With the S&P 500 falling over 11% at the beginning of 2016, which big-name stocks in the Dow Jones have beat the market… and which have lagged it?
Let’s start with the relative strength leadership (if we can call it that) so far in the bearish start to 2016:
We’re just measuring simply the price performance so far in 2016.
At the moment, no stock is positive on this scale yet Wal-Mart (WMT) is the “best of a bad start.”
Wal-Mart shares have fallen less than 1% when the other “top five” stocks have declined 2% to 3.5% as shown.
Here’s the Relative Strength Chart of Wal-Mart as we begin 2016:
Wal-Mart remains in a downtrend but there may be signs of life and a bullish reversal if this picture continues.
Price reversed off a new 52-week low in November near $56.00 per share and price has crossed above falling daily moving averages.
Other stocks showing “Relative Strength” include McDonald’s (MCD), United Health (UNH), Verizon (VZ), and Proctor and Gamble (PG).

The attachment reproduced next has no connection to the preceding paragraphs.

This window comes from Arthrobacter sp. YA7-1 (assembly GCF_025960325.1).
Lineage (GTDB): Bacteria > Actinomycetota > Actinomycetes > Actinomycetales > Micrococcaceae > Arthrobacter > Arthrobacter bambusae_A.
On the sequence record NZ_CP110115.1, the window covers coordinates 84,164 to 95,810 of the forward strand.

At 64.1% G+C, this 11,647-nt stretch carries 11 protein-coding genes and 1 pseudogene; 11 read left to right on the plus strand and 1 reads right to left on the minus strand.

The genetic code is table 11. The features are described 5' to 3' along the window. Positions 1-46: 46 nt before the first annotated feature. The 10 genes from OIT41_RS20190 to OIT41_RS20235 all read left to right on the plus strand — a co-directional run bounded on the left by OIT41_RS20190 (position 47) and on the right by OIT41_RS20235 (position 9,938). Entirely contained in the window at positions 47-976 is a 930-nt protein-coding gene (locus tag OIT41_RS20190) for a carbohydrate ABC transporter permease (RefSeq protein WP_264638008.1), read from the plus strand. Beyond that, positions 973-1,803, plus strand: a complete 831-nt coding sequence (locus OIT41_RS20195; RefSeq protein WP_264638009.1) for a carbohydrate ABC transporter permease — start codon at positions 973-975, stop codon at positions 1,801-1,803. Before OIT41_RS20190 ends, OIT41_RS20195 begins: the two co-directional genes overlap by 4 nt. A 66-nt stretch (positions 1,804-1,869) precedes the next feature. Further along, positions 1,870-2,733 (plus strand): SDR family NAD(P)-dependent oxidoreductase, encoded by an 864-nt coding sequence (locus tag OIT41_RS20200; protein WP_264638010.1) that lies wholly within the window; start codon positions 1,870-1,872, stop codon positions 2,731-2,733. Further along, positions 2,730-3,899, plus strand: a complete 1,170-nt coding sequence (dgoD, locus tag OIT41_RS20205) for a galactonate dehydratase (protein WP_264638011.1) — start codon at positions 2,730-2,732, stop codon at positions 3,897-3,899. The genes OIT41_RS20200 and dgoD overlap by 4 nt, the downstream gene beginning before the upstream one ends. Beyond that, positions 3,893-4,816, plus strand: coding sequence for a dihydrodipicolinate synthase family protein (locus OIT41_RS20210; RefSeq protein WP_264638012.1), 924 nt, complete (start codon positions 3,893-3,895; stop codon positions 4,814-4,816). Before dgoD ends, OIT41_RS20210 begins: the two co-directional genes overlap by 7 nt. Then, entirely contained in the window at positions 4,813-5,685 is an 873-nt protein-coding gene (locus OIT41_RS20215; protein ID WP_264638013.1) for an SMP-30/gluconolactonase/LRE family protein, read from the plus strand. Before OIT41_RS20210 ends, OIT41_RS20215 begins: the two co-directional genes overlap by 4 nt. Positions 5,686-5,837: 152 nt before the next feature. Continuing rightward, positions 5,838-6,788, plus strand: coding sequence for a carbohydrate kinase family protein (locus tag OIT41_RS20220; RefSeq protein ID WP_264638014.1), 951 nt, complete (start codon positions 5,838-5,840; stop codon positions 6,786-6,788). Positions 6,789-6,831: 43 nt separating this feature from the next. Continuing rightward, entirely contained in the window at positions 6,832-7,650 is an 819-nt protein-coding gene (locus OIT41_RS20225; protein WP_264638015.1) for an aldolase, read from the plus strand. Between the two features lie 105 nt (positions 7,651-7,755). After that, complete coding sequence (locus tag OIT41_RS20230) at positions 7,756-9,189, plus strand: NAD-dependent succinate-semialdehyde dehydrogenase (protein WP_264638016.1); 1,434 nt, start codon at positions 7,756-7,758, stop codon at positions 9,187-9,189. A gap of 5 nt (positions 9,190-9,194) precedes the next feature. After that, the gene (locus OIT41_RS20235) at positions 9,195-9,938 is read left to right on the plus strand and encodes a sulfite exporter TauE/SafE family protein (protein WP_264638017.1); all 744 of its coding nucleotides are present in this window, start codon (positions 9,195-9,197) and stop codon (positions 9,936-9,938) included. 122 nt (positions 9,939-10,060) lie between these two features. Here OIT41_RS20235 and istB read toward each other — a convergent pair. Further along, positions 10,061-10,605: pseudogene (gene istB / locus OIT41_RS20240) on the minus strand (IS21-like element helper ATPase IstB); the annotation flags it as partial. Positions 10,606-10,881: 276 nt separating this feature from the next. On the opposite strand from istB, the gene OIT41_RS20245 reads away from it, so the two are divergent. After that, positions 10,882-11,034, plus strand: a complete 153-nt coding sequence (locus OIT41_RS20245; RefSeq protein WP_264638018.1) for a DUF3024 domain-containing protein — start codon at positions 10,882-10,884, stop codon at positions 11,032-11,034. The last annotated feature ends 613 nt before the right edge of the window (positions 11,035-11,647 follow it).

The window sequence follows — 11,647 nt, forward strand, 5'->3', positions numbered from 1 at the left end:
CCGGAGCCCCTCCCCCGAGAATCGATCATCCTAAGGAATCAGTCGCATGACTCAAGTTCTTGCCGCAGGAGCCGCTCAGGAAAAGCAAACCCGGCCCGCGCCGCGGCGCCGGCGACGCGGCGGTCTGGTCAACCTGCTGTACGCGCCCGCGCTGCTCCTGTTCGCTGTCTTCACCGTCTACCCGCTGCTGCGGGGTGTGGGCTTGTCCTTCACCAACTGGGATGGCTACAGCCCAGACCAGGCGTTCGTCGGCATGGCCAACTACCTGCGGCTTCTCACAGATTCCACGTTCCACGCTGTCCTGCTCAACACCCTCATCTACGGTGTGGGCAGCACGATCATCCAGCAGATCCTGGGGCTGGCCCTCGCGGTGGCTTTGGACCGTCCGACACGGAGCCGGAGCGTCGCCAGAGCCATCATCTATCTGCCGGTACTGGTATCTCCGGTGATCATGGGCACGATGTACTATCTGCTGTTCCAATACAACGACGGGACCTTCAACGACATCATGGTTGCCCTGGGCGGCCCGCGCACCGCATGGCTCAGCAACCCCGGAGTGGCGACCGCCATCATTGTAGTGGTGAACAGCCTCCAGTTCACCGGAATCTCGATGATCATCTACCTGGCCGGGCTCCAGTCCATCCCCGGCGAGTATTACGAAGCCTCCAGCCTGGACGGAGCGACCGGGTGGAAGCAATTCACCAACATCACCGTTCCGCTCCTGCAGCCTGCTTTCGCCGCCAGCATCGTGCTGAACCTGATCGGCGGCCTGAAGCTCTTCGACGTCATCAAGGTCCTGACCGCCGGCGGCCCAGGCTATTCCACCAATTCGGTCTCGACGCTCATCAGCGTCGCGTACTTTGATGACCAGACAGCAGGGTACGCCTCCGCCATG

Here’s the chart of “Relative Weakness” and there are a few big names on the list:
Dupont (DD) has been the weakest Dow Jones stock so far in 2016, declining 20% to the market’s 11%.
Here’s the Relative Strength (Weakness) Chart on display:
Shares plunged from the $68.00 level to the $52.00 level as drawn.
Price “fell faster” than the market which also declined through 2016.
The green lines in the chart represent the Relative Strength or the relation of the stock to the S&P 500.
The four other weak stocks in 2016 include big financial companies Bank of America (BA), along with Goldman Sachs (GS) and JP Morgan Chase (JPM).
Cisco (CSCO) also makes the list as the #4 weakest stock so far.
With lists like this, they can give you inspiration to find strength and trade with strength – or find weakness and trade with it.
Sometimes simple scans like this highlight opportunities complex scans miss.
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Corey Rosenbloom, CMT
Afraid to Trade.com
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